As Irish rugby fans spill out from the pubs and onto the streets after Ireland’s victory over England in Aviva Stadium, a fortunate few make their way down to The O2 amid chants of “Olé! Olé! Olé! Olé!” to catch the cast of The Commitments, live in concert. Celebrating 20 years since Alan Parker’s iconic adaptation of Roddy Doyle’s equally iconic novel, the timing couldn’t be better; a country riddled (again) by an economic recession and a soul and R&B revival in full swing.
As soon as Robert Arkins finishes his rendition of ‘Treat Her Right’, he implores the audience to “Put yer working class hands together for the hardest working band in the world…”. The show well and truly begins when Andrew Strong follows up the excellent introduction with the late, great Wilson Pickett’s ‘In the Midnight Hour’ and Otis Redding’s ‘Mr. Pitiful’, both of which are among the most recognisable songs from the original soundtrack.
Angeline Ball and Brona Gallagher take centre stage for ‘Chain of Fools’ and ‘Do Right Woman, Do Right Man’, respectively. Given that Andrew Strong and Glen Hansard are the only full-time professional singers on stage, it’s a tough ask for two actors to scale the heights of songs originally performed by Aretha Franklin, though they succeed admirably. Persuaded by the cast to sing a tune, Glen Hansard obliges with a cover of “a Dublin soul song”, namely Phil Lynott’s ‘Old Town’. Complete with finger clicks from the audience, it’s a stunning rendition of a song we all know and it convincingly localises The Commitments more than any other song on the set list.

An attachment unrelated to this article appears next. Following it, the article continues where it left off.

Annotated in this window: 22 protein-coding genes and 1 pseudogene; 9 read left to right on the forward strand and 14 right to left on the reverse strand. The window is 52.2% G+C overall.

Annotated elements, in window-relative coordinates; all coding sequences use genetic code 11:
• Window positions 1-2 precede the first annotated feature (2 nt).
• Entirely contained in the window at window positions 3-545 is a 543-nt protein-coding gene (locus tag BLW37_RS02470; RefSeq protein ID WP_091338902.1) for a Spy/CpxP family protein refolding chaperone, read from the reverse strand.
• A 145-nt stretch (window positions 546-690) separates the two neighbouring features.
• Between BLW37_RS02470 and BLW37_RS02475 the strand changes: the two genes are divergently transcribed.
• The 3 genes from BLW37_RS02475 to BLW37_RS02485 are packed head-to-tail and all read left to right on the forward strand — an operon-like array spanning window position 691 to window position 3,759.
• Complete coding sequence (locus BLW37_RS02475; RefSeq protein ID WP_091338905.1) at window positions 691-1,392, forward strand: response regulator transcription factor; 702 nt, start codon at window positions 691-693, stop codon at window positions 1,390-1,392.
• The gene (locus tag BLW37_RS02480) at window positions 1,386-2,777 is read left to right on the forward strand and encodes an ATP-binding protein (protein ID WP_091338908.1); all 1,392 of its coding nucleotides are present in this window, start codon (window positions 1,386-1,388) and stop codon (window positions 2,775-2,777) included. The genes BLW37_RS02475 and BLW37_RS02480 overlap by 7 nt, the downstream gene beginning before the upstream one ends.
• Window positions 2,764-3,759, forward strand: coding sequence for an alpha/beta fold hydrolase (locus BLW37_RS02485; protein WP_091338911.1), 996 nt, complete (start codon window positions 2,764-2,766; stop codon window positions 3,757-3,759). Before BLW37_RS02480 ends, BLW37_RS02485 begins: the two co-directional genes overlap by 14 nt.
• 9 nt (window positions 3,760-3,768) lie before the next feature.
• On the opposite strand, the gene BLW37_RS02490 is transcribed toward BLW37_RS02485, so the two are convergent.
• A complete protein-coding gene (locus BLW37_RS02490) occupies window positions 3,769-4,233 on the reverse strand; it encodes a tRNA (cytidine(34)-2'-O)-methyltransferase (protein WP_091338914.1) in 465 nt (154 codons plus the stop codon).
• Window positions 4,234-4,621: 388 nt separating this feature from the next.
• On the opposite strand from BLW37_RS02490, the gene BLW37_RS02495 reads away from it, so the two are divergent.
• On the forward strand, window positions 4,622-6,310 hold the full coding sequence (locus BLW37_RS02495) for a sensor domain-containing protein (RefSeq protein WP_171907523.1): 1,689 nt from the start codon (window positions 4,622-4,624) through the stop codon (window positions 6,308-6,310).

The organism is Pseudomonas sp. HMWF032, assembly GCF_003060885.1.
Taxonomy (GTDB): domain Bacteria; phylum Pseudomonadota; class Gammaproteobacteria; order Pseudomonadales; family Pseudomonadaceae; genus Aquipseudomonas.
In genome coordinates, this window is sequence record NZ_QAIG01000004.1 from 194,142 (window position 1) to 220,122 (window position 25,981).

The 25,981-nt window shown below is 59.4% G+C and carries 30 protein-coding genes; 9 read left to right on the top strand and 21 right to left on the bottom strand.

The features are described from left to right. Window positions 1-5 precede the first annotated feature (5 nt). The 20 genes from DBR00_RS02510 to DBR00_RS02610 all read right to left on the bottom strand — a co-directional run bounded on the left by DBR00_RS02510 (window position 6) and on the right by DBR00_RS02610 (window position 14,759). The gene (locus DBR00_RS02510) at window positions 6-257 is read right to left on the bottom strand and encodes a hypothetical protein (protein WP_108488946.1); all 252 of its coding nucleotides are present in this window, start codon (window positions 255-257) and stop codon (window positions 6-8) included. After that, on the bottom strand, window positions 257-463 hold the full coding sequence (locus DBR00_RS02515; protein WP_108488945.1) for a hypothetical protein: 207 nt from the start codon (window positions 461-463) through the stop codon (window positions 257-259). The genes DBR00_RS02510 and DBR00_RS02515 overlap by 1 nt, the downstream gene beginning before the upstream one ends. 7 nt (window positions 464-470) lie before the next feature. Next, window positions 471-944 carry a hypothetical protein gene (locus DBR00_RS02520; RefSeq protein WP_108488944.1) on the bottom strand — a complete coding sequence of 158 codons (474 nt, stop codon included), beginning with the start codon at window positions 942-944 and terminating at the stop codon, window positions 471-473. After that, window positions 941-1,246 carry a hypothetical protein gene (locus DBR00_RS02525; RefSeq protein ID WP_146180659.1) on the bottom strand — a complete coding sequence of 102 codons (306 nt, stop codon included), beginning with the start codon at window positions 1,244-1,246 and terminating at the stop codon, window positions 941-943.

Played late in the set, the highlights of the night were always going to be ‘Mustang Sally’ and ‘Try a Little Tenderness’, the former containing an audacious guitar solo from Andrew Strong (who knew that he also played guitar?) on Hansard’s guitar and the latter which lifts the roof off the O2. In theory, the night should end here; there’s nowhere left to go after such a peak. Unfortunate, then, that an encore of Little Milton’s classic ‘Grits Ain’t Groceries’ and Spencer Davis’ ‘Gimme Some Lovin’’ falls flat and seems almost unremarkable following on from the set’s peak, although such a lacklustre encore isn’t enough to mar the evening.
A mixed crowd – made up largely of those who saw the film on original release, 20 years ago, and a younger generation who are fans of Amy Winehouse and Plan B – filter out from the O2 after 2 hours of swinging and swaying. The night ends, as it began, with chants of “Olé! Olé! Olé! Olé!”. For one night only, Dublin got her soul back.